NASA Team Sets New Space-to-Ground Laser Communication Record

TeraByte InfraRed Delivery (TBIRD)

[NASA] and a team of partners has demonstrated a space-to-ground laser communication system operating at a record breaking 200 gigabit per second (Gbps) data rate. The TeraByte InfraRed Delivery (TBIRD) satellite payload was designed and built by [MIT Lincoln Laboratory]. The record of the highest data rate ever achieved by a space-to-Earth optical communication link surpasses the 100 Gbps record set by the same team in June 2022.

TBIRD makes passes over an ground station having a duration of about six-minutes. During that period, multiple terabytes of data can be downlinked. Each terabyte contains the equivalent of about 500 hours of high-definition video. The TBIRD communication system transmits information using modulated laser light waves. Traditionally, radio waves have been the medium of choice for space communications. Radio waves transmit data through space using similar circuits and systems to those employed by terrestrial radio systems such as WiFi, broadcast radio, and cellular telephony. Optical communication systems can generally achieve higher data rates, lower loses, and operate with higher efficiency than radio frequency systems.

TBIRD is a 3U sized satellite payload, meaning it is approximately the size of box of tissues. The TBIRD payload is carried aboard NASA’s Pathfinder Technology Demonstrator 3 (PTD-3) satellite. PTD-3 is a CubeSat measuring about the size of two cereal boxes stacked together. The satellite is synchronized to the Earth’s orbit around the Sun such that it passes over the same ground station at the same times, twice each day.

Achieving the record breaking TBIRD data transmissions truly takes a village. The TBIRD space payload was designed and built by [MIT Lincoln Laboratory]. The payload flies aboard the PTD-3 satellite built and operated by [Terran Orbital]. The PTD-3 satellite was carried into orbit by a [SpaceX] Transporter-5 rideshare mission launched from the [NASA Kennedy Space Center]. The TBIRD mission and concept was developed at the [NASA Goddard Space Flight Center] while the PTD-3 program and mission is managed by the [NASA Ames Research Center]. Finally, the ground station for the data link is part of the Optical Communications Test Laboratory at the [NASA Jet Propulsion Lab].

Of course, future space missions can embed the record breaking optical communication technology demonstrated by TBIRD. Downlinking massive amounts of data from space to Earth is imperative to evolving scientific missions. For example, we expect to enjoy live 4K ultra-high-definition video streaming from the Moon thanks to the Orion Artemis II Optical Communications System (O2O).

13 thoughts on “NASA Team Sets New Space-to-Ground Laser Communication Record

  1. This is really cool. And surely it will enable lots of sweet science data to be sent back to earth from probes and such. But, will this work for deep space missions? Can we get 4k live streaming video from Jupiters moons? Also, technical details would have been nice. How can it align itself to the receiving station on earth? What kind of modulation is used. It surely can’t simply be amplitude modulated? Atmospheric disturbance would wreck that I think. Nasa’s website didn’t make much sense…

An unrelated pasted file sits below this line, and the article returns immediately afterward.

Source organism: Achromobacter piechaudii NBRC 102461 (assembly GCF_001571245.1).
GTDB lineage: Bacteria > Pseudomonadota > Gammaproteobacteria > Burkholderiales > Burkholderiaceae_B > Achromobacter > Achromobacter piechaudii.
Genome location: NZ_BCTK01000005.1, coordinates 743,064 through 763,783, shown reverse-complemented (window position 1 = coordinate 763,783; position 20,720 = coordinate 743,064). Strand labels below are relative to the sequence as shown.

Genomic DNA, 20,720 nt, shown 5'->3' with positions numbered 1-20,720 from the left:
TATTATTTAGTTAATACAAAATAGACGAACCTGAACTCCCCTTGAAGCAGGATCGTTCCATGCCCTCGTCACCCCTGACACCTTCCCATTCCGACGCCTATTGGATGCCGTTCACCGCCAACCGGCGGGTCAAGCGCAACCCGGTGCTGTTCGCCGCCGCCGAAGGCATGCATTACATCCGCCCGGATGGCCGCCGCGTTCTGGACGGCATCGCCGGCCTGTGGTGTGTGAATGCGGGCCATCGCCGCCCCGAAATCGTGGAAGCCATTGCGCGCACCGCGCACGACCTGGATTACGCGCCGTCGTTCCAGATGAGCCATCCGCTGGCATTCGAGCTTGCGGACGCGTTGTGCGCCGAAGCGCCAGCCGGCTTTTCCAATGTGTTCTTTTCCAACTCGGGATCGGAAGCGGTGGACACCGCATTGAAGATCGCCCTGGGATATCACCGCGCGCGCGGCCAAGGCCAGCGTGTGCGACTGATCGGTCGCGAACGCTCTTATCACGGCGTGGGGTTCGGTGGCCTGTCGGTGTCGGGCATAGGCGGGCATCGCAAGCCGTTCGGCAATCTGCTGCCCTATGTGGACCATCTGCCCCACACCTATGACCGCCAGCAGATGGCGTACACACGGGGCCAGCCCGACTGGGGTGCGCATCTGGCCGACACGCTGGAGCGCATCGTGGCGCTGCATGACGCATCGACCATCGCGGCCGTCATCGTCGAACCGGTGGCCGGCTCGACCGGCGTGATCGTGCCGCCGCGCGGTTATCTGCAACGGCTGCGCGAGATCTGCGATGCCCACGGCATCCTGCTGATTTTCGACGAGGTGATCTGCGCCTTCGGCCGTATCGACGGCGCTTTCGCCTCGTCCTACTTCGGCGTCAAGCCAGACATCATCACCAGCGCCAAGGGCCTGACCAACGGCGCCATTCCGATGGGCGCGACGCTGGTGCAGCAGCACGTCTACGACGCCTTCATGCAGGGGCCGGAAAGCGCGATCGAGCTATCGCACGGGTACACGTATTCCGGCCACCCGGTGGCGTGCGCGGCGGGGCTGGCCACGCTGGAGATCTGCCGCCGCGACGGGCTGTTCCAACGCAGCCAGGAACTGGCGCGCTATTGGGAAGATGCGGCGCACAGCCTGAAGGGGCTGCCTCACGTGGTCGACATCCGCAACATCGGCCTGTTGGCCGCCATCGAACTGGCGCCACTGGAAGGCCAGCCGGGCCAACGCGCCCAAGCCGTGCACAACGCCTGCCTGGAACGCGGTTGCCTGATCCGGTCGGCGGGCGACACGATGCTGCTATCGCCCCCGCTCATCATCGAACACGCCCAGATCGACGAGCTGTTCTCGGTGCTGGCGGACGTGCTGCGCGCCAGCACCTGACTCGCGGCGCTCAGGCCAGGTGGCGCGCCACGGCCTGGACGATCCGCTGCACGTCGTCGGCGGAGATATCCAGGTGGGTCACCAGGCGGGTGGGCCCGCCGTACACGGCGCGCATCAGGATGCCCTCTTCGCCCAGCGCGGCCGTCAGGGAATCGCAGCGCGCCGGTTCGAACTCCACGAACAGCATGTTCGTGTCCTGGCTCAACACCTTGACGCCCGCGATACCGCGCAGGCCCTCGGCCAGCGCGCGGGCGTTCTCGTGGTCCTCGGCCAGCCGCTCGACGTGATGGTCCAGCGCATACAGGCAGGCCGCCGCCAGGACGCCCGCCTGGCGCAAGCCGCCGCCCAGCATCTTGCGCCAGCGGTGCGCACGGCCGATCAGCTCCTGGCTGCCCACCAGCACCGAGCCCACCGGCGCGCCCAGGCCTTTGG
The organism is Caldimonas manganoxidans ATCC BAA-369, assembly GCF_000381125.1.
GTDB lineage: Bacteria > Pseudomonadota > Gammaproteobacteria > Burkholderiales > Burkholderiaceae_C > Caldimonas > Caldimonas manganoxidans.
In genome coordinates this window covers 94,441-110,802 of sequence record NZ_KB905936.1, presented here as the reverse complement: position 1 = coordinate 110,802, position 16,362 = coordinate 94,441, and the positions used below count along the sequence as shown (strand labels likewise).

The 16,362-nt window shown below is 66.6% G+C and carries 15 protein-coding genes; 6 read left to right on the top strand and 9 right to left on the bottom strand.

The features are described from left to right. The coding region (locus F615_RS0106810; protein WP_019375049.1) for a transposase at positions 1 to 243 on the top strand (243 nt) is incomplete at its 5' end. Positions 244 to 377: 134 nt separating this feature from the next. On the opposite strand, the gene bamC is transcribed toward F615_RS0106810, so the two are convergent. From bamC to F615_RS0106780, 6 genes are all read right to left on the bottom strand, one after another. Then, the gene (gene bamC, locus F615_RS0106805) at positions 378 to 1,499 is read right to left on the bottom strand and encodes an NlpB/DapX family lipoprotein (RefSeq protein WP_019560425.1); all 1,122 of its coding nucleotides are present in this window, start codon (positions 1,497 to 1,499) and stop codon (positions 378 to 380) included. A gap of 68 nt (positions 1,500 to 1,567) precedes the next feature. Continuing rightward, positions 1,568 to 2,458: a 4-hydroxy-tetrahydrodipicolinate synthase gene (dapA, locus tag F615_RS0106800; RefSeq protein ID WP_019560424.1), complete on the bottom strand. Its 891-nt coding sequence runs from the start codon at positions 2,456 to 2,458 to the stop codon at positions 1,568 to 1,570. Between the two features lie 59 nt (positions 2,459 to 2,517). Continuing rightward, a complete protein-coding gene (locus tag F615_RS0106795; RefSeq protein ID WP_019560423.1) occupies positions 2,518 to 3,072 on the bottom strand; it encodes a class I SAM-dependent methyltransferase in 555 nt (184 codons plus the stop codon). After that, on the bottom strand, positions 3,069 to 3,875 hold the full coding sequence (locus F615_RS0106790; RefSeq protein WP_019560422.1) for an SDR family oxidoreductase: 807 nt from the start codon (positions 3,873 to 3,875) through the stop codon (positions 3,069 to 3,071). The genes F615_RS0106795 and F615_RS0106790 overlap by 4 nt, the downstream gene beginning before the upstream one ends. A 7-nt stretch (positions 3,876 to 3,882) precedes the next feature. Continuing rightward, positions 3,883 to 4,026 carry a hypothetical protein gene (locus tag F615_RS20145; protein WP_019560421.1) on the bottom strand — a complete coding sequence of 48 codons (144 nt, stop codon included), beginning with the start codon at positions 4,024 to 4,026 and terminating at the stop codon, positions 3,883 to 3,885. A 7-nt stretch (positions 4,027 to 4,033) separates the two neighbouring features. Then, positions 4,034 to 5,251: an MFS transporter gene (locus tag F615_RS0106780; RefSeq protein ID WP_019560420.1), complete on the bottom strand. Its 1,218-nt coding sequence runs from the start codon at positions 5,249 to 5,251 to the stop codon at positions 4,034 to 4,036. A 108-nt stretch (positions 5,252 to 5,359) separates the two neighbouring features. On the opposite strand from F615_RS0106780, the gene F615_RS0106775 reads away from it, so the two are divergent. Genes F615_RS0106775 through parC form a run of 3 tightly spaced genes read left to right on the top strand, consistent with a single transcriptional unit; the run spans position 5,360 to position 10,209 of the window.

1. Even if they get to the point of direct laser communication between us and Jupiter there is still the fact that time of flight for a photon to Jupiter is about 33 minutes.

      1. So, we get HD video delayed 33 minutes. If not used for remote telepresence control, which it won’t be because it can’t be, that’s just fine. When not sending video it will send high rate science data.

  2. Cool, but laser links were a thing since the 1970s.
    My father remembers how his ham radio fellows made experiments with all sorts of laser links and microwave links.
    Like high-bandwith video transmissions etc.
    These were real tube lasers back then, by the way, not cheap laser diodes that have to use resonance crystals and must be pulsed.
    I’m kind of depressed how backwards we are still, 50 years later. *sigh*

      1. I worked in an optical lab around 1986 using the first low-ish cost laser diodes from Sanyo. $800 each, and if you put in ANY excess current it died.

        I was responsible for the current limiting power supply. Fun times testing that; one day I popped 3 of them…

    1. You could say Sputnik was nothing new in 1957, since people had already been throwing stuff in the air for thousands of years. The point is more that 1970s (and 2010s) lasers weren’t sending and receiving 200Gbps while moving at 8km/s.

      But yeah, the article is weirdly written as if the idea of using a laser is the interesting part, which HaD readers probably knew about already.

    2. In the 90s I worked for a barcode scanner company on product software. we were phasing out the last HeNe tube lasers for the semiconductor lasers, which were cheaper, more reliable, and did not require a high voltage high current power supply, vaccuum and cooling fans. They were expensive, very sensitive to electrostaric discharge and required a super accurate current metering supply… basically if you sneezed on one you’d shorten it’s life by a factor of 20. No one today would want a cathode ray tube display in their mobile phone… solid state is a game changer. Scanners are almost all 1D and 2D imagers now and that’s even more convenient, no mirror motors.

  3. Gosh, how handy for sending imaging/sensor data to specific ground/airborne stations that can’t be picked up anywhere else, by anyone else, during the flyby….I’m sure it will find lots of use in “science”. Think of all the film buckets they won’t have to catch…

Leave a Reply

Please be kind and respectful to help make the comments section excellent. (Comment Policy)

This site uses Akismet to reduce spam. Learn how your comment data is processed.